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Transcriptome analysis of PDGFR alpha(+) cells identifies T-type Ca2+ channel CACNA1G as a new pathological marker for PDGFR alpha(+) cell hyperplasia
AuthorHa, Se E.
Lee, Moon Y.
Jorgensen, Brian G.
Park, Paul J.
Sasse, Kent C.
Becker, Laren S.
Sanders, Kenton M.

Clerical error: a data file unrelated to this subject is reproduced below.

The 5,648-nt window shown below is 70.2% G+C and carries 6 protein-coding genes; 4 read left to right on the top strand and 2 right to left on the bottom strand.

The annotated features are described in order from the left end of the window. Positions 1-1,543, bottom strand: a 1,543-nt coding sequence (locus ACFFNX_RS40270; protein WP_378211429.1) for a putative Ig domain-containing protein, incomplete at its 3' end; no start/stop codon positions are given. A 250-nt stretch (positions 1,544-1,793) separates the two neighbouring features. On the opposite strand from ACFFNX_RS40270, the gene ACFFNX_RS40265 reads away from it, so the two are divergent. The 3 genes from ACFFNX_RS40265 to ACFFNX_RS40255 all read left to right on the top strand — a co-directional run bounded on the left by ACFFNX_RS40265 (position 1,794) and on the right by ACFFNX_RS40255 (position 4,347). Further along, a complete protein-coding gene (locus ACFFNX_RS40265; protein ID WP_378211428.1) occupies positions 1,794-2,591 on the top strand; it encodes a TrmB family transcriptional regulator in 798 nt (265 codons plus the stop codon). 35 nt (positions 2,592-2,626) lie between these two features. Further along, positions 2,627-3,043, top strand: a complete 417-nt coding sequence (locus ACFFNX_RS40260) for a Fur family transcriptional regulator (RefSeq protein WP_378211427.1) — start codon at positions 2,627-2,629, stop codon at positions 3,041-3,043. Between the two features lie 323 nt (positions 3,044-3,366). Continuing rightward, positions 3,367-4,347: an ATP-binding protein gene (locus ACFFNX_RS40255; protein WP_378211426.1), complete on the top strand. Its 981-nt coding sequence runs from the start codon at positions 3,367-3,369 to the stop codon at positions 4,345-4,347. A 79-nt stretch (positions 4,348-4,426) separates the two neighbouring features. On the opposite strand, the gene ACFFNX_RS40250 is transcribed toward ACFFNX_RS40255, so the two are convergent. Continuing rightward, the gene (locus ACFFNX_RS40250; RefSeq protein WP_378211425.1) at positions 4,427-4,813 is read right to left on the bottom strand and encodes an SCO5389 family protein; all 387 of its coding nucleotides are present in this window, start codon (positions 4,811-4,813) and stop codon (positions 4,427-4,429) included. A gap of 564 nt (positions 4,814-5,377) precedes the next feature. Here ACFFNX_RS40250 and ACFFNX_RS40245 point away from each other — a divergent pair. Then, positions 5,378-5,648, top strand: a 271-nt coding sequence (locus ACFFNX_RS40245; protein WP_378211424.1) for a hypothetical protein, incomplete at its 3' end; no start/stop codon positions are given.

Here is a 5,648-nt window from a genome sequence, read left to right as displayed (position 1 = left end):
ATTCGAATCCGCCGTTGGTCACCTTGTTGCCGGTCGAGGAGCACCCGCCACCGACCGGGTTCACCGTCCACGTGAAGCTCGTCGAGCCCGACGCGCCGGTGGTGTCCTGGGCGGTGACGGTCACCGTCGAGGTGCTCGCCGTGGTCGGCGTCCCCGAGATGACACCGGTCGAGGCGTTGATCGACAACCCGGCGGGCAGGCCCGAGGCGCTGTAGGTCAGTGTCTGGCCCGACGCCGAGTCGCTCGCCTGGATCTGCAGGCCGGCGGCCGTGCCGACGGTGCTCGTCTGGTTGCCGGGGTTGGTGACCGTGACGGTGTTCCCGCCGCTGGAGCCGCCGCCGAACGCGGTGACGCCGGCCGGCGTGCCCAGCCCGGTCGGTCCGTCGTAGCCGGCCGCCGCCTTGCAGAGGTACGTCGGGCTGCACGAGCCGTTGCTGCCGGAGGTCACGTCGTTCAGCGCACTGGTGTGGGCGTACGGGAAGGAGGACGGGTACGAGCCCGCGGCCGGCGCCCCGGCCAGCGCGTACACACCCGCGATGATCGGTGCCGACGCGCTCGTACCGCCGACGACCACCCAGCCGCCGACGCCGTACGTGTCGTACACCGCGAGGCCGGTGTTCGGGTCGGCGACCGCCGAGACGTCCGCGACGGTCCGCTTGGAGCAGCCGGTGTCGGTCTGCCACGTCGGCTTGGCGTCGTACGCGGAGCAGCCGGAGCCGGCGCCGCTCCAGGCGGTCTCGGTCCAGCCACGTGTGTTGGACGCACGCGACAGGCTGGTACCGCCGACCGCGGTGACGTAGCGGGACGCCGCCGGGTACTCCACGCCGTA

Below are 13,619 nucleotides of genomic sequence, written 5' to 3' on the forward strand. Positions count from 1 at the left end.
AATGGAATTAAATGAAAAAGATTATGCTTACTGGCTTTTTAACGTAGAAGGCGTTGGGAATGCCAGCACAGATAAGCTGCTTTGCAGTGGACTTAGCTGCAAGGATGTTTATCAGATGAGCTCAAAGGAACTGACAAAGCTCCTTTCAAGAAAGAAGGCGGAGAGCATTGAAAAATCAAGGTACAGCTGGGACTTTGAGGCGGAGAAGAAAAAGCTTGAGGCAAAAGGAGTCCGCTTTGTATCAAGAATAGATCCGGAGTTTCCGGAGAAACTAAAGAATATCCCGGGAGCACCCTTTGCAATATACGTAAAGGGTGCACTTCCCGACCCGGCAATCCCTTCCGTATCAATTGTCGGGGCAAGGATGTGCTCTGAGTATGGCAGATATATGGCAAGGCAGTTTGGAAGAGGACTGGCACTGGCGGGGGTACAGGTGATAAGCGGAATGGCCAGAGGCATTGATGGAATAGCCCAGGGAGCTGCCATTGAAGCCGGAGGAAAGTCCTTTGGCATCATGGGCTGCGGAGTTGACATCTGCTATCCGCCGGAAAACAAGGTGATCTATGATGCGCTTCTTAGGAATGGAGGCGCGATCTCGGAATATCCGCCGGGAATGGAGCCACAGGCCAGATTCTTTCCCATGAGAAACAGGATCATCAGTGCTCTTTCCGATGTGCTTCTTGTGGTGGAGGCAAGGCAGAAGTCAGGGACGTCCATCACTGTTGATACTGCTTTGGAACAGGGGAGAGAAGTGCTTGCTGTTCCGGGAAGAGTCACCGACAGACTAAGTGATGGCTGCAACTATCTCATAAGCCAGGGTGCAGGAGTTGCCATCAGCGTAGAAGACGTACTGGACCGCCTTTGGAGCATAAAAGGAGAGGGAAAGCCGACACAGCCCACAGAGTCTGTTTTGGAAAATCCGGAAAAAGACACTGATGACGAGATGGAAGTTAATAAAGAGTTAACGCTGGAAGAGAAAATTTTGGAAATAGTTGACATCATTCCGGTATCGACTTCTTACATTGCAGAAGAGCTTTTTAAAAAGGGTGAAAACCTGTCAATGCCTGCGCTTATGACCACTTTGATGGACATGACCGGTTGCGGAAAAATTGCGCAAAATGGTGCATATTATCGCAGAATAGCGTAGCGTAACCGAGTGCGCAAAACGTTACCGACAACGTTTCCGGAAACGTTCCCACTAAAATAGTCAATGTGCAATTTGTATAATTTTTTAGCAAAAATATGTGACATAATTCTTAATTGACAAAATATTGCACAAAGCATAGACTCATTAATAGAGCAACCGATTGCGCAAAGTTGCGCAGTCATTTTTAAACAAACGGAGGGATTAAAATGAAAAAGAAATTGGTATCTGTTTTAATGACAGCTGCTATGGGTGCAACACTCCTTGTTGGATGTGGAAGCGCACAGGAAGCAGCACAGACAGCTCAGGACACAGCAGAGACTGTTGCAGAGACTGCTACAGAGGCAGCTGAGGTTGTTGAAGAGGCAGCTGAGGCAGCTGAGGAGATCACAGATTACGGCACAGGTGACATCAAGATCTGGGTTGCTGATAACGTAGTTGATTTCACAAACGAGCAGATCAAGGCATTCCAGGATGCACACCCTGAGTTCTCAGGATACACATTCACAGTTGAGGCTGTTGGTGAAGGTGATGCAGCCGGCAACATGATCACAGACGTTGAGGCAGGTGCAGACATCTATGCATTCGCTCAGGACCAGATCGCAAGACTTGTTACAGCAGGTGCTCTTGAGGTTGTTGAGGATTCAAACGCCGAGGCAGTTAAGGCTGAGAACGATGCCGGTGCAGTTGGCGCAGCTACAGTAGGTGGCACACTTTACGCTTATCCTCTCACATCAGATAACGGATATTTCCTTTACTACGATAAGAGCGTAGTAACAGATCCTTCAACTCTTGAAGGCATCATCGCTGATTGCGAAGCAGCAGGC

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Platelet-derived growth factor receptor alpha (PDGFR alpha)(+) cells are distributed into distinct morphological groups within the serosal, muscular, and submucosal layers as well as the myenteric and deep muscular plexi. PDGFR alpha(+) cells directly interact with interstitial cells of Cajal (ICC) and smooth muscle cells (SMC) in gastrointestinal smooth muscle tissue. These three cell types, SMC, ICC, and PDGFR alpha(+) cells (SIP cells), form an electrical syncytium, which dynamically regulates gastrointestinal motility. We have previously reported the transcriptomes of SMC and ICC. To complete the SIP cell transcriptome project, we obtained transcriptome data from jejunal and colonic PDGFR alpha(+) cells. The PDGFR alpha(+) cell transcriptome data were added to the Smooth Muscle Genome Browser that we previously built for the genome-scale gene expression data of ICC and SMC. This browser provides a comprehensive reference for all transcripts expressed in SIP cells. By analyzing the transcriptomes, we have identified a unique set of PDGFR alpha(+) cell signature genes, growth factors, transcription factors, epigenetic enzymes/regulators, receptors, protein kinases/phosphatases, and ion channels/transporters. We demonstrated that the low voltage-dependent T-type Ca2+ channel Cacna1g gene was particularly expressed in PDGFR alpha(+) cells in the intestinal serosal layer in mice. Expression of this gene was significantly induced in the hyperplasic PDGFR alpha(+) cells of obstructed small intestine in mice. This gene was also over-expressed in colorectal cancer, Crohn's disease, and diverticulitis in human patients. Taken together, our data suggest that Cacna1g exclusively expressed in serosal PDGFR alpha(+) cells is a new pathological marker for gastrointestinal diseases.